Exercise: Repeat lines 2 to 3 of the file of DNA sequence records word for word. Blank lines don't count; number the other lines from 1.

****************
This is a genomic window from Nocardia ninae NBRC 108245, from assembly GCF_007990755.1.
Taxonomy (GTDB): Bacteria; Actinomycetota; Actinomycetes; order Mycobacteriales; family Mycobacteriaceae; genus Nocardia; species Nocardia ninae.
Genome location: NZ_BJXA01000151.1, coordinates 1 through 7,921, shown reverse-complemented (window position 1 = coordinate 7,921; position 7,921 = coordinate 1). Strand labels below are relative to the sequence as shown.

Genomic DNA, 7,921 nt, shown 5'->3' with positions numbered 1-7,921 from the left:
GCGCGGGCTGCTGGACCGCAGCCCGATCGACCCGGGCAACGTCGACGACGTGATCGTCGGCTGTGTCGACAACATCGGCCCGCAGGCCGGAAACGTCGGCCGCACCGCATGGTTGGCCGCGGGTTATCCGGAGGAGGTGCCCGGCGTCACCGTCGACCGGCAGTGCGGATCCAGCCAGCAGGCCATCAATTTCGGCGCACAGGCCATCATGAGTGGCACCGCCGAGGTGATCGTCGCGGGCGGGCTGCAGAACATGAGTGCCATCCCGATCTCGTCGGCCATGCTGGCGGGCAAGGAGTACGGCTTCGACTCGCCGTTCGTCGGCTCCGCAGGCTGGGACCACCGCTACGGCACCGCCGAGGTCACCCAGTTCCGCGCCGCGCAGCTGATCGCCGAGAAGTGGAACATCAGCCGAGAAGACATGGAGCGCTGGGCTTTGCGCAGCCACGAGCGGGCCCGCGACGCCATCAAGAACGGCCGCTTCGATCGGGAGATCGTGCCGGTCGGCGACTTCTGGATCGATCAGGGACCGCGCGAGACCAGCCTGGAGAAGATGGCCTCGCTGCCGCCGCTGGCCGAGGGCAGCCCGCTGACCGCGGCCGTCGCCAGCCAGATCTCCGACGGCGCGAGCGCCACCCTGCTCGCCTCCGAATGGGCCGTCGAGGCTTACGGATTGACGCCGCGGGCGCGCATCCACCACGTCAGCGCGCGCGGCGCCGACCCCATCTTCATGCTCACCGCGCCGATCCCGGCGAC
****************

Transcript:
Taxonomy (GTDB): Bacteria; Actinomycetota; Actinomycetes; order Mycobacteriales; family Mycobacteriaceae; genus Nocardia; species Nocardia ninae.
Genome location: NZ_BJXA01000151.1, coordinates 1 through 7,921, shown reverse-complemented (window position 1 = coordinate 7,921; position 7,921 = coordinate 1). Strand labels below are relative to the sequence as shown.